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Getting Your Business Back on Track After Coronavirus

Posted by Revive Financial on Aug 3, 2020 2:14:00 PM

With lockdown restrictions easing and Government stimulus payments flowing, business owners need to look closely at the future of their businesses.

Businesses that remain closed need to realistically consider whether they can reopen. Those businesses whose only activity is receiving JobKeeper payments should assess whether in future they will be able to pay suppliers, landlords, employees and the Australian Taxation Office (ATO), as well as themselves.

For businesses still trading, or hoping to recommence trading in the near future, the hard work may yet be ahead. The focus now needs to be on managing cashflow and returning to profitability. This is especially important if a business is relying on Government stimulus and other relief, which is expected to come to an abrupt end between July and September.

The good news? Business owners still have time to make necessary changes, so that their:

  • Employees have a business to return to; and
  • Business becomes profitable again – and stays that way.

A Framework for Rebuilding

The questions business owners need to ask themselves now, and on an ongoing basis, are:

Do I have enough short-term cashflow to continue operating?
Can my business realistically be viable post-lockdown? If so, what is my strategy to return to profitability?
Do I need to downsize my business for a reduced level of turnover?
If my business is viable but has accrued debts it is unable to pay, how will I deal with these?
Is my business insolvent or likely to become insolvent in the future? If so, what are the legal considerations if it continues trading?

For many, the answers to these questions will be “I don’t know”. This may be OK when a business is humming along and paying its bills. But if it isn’t, ongoing trading could cause further loss and distress for the business and for other parties who interact with the business.

Business owners don’t need to have all the answers themselves. These are unprecedented times and a prudent business owner will turn to their accountant, lawyer and bookkeeper for guidance. These trusted advisors and their extended professional networks have the experience to tackle these questions, and are currently assisting others in the same position.

Do I have enough short-term cashflow to continue operating?

Cashflow management can seem somewhat elusive, and even impossible to forecast at the moment. But, with help from your accountant or bookkeeper, you need to make your best assumptions to work out on a weekly basis over the coming 2-3 months, how much cash is coming in and how much cash will need to be paid out.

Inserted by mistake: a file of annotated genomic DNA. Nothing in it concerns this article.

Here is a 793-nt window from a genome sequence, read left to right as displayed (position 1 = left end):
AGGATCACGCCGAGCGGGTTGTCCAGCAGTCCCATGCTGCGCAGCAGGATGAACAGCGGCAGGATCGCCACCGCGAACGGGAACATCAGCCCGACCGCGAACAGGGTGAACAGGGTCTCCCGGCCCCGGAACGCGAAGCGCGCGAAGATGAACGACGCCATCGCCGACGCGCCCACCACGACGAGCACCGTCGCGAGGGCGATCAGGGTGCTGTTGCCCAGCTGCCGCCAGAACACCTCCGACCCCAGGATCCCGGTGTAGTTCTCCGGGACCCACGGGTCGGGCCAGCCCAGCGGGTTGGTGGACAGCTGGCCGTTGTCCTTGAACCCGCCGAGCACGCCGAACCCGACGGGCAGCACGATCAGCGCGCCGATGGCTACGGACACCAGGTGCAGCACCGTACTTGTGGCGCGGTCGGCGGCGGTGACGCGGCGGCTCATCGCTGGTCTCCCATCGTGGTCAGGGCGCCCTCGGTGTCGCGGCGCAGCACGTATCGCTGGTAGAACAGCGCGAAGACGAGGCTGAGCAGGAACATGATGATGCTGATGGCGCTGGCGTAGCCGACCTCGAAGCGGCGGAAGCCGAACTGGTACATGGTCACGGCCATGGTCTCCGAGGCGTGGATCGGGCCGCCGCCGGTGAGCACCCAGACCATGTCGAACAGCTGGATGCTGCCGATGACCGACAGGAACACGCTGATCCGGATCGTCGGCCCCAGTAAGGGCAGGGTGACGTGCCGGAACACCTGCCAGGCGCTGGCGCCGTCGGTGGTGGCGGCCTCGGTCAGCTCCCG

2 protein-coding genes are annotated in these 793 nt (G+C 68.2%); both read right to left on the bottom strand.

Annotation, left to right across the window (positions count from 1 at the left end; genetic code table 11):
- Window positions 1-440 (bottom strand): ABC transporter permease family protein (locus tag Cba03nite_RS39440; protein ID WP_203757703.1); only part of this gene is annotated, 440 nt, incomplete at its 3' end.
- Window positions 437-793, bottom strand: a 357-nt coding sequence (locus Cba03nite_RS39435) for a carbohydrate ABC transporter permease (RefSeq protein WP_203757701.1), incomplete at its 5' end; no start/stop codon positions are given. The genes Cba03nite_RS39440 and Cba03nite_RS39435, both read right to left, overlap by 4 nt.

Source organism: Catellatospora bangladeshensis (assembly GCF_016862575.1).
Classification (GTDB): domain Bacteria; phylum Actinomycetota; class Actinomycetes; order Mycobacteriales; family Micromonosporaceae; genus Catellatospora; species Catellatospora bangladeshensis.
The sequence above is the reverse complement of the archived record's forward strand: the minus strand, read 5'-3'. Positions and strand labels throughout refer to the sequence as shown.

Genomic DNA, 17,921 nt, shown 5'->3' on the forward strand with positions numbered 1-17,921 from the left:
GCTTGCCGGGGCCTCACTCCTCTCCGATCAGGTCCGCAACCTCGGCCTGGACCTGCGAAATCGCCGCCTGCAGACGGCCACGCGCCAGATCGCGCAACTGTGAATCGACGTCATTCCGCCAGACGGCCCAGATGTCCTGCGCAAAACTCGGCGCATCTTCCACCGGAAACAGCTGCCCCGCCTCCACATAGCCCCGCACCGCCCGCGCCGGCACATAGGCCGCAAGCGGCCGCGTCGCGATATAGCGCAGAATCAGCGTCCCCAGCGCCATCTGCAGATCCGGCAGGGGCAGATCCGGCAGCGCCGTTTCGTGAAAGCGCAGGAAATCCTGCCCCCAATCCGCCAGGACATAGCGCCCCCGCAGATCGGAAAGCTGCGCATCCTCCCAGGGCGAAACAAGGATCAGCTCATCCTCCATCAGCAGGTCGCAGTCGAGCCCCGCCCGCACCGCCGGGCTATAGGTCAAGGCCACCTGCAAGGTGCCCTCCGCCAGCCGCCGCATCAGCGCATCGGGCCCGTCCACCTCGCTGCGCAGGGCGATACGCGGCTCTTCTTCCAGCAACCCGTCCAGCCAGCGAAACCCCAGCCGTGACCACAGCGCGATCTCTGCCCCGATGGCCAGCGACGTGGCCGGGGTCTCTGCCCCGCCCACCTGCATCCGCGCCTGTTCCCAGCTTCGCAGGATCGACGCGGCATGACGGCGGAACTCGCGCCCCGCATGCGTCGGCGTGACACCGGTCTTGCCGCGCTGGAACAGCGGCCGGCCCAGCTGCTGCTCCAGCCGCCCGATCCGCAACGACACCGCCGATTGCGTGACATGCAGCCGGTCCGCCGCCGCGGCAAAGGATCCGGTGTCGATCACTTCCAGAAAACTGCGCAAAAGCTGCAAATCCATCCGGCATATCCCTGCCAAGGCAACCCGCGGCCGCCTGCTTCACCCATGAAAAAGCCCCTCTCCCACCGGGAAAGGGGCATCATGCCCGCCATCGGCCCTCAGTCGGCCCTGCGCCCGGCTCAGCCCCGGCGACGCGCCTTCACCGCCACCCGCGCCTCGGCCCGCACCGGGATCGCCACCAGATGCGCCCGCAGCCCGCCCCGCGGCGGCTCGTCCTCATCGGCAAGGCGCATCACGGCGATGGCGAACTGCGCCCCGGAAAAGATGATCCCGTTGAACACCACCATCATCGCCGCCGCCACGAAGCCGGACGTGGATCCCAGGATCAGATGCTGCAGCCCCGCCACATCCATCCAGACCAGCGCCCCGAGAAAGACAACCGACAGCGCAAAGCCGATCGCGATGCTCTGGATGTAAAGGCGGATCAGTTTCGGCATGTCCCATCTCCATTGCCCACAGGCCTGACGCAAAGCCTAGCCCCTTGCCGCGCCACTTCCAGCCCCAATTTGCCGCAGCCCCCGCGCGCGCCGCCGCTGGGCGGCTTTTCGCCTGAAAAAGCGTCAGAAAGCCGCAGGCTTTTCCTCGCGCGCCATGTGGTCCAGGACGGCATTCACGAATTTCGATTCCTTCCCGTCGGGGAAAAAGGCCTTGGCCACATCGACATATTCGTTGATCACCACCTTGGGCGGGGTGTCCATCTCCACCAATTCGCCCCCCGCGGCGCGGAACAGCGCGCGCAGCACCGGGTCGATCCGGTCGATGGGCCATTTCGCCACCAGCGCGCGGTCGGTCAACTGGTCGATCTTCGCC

The Government’s stimulus has been focused on assisting businesses with cashflow to get through the toughest times. But when JobKeeper and other stimulus ends, your business may require additional finance or significant changes to accommodate a reduced turnover and become cashflow positive.

When you know you’ve got enough cash to keep going, you can then focus on longer-term plans.

Can my business realistically be viable post-lockdown? If so, what is my strategy to return to profitability?

Often business owners will put everything into keeping a business going until it’s forced to close.

This approach is like pouring water into a leaky bucket and may cause loss to those who support your business. But it’s you as the business owner who stands to lose the most; your reputation, finances, health and relationships can suffer with the stress of trying to deal with a business that doesn’t make money.

At a minimum, your business needs to have a realistic prospect of remaining, or returning to, break-even and then profitable trading. If this is unlikely to happen, your business model needs to change or you should cease trading to avoid further loss.

While your business may be able to break even for now, from around September 2020:

  • JobKeeper payments and other Government stimulus will decrease;
  • Businesses will be able to recover their unpaid debts and directors will become personally liable for debts their companies incur if it is deemed insolvent;
  • Payment holidays from banks and financiers will end;
  • Lease payments will need to recommence, including payments towards any rent deferred during lockdown; and
  • The ATO will ramp up debt recovery action, including exercising new credit reporting powers and issuing Director Penalty Notices, making directors liable for unpaid BAS and superannuation debts.

With ongoing workplace restrictions due to COVID-19, it’s difficult to forecast the future with any certainty. You will need to work with your best estimates and analyse scenarios where things may be better or worse than expected. Where it is unclear if your business will be able to pay its wages, tax, rent and bills, you need to tread cautiously and review your trading results and outlook to ensure losses are minimised if your business doesn’t succeed.

Know this: you’re not alone. Everyone else in your industry is facing the same challenges.

Do I need to downsize my business for a reduced level of turnover?

Options to increase turnover may be currently limited to increasing prices, enhancing online offerings or making changes to increase sale values to a lower number of customers.